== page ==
b. What impact will broadening the subject matter that can be patented have on consumers?

“The question, at bottom, is whether the U.S. patent system should incentivize businesses to compete with ever cheaper copies of the same basic products, or by out-innovating each other with new, improved, or disruptive innovative products that may be covered by patents… [I]n my opinion the encouragement of investment in innovation that is inherent in a well-balanced patent system leads to more consumer choice in the long run, and better promotes overall welfare for consumers.”

c. Could the proposed reforms increase consumer prices? If so, in what industries or on what products?”

“[T]he kind of invention that is predominantly affected by the current unclear state of Section 101 jurisprudence in the biopharmaceutical space fall more on the side of original or disruptive innovation… For such treatments and tests, the patents that are affected by Section 101 problems are the very patents that make it possible to bring such a product to market in the first place, and absent the availability for patent protection there may not ever be a product to price.”

David Jones, Executive Director, High Tech Inventors Alliance

a. What impact will broadening the subject matter that can be patented have on industry?

“It will harm industry in the tech sector. As written, the proposed legislation will reduce R&D spending and decrease innovation. R&D investment, venture capital funding, and company market capitalization have soared in the wake of the Supreme Court’s eligibility decisions, hitting new records. The increased availability of business method patents will reverse this trend…

“[N]early two-thirds of U.S. patent applications are filed by foreign residents, resulting in the majority of U.S. patents being issued to foreign companies…  [B]ecause the rights conferred by U.S. patents are geographically limited to U.S. territory, virtually all enforcement of the patents granted as a result of the proposed changes would be against U.S. businesses.”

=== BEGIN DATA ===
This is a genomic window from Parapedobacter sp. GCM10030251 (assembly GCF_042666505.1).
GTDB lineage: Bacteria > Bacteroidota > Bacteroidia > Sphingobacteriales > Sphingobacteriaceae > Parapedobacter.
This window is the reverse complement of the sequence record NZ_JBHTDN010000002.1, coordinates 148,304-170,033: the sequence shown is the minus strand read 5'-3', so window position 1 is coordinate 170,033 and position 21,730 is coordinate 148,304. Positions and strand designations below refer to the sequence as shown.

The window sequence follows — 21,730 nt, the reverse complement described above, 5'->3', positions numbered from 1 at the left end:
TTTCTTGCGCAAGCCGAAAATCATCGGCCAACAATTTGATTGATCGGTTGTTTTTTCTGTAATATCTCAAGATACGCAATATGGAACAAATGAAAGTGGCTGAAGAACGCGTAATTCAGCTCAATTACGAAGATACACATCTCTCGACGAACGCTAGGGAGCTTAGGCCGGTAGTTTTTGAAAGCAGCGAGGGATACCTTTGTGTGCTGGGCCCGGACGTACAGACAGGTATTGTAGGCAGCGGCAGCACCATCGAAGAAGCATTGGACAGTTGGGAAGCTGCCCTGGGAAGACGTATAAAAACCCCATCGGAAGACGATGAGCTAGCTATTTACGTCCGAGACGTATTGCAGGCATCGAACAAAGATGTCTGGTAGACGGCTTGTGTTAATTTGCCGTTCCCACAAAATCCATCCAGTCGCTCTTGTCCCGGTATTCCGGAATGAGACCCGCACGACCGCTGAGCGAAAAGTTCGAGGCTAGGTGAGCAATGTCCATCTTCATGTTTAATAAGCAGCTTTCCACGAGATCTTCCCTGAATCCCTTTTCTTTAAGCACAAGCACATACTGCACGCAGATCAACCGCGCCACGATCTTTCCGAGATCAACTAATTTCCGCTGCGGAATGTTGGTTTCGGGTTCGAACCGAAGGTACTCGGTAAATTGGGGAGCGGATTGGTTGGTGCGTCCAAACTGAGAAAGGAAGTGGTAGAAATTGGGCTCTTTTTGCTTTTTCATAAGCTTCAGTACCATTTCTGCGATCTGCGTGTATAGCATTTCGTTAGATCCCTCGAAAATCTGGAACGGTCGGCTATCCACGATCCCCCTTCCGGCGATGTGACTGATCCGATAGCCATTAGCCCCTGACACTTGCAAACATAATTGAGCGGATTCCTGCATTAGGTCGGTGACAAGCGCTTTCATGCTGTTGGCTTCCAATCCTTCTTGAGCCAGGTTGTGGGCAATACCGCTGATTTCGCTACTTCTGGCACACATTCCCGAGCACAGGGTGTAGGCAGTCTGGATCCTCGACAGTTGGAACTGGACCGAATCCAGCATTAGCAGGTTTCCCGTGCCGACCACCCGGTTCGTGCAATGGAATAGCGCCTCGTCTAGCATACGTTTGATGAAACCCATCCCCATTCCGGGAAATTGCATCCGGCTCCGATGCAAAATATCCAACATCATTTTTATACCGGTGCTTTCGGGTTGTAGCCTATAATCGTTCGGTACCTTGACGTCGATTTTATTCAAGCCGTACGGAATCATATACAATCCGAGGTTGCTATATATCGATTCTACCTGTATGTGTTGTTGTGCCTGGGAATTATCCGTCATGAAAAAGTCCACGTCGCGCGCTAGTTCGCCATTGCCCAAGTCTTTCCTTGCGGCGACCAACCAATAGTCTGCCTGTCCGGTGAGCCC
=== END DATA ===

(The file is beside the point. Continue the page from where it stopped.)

b. What impact will broadening the subject matter that can be patented have on consumers?

“U.S. consumers will have fewer choices and higher prices… Additionally, there would be a net reduction in competition.”

c. Could the proposed reforms increase consumer prices? If so, in what industries or on what products?”

“Patent laws are quite literally intended to increase prices. The exclusive rights granted by a patent are intentionally designed to reduce competition and allow patent owners to charge supracompetitive prices… [T]he problem with the proposed bill is that it would extend patenting to non-technological areas where patenting has been shown to decrease innovation. As a result, the proposed reforms would decrease both competition and innovation, leading to fewer choices and higher prices for consumers.”

Adam Mossoff, Professor of Law, Antonin Scalia Law School George Mason University

a. What impact will broadening the subject matter that can be patented have on industry?

“Reliable and effective patent rights are a key factor in economic growth, when combined with stable political and legal institutions and a legal system governed by the rule of law…

“[T]he economic impact of returning patent eligibility doctrine back to its historical role in the U.S. patent system—a mere threshold inquiry or coarse filter before the more searching and stringent patentability requirements of utility, novelty, nonobviousness, and full and enabling disclosure—will be positive…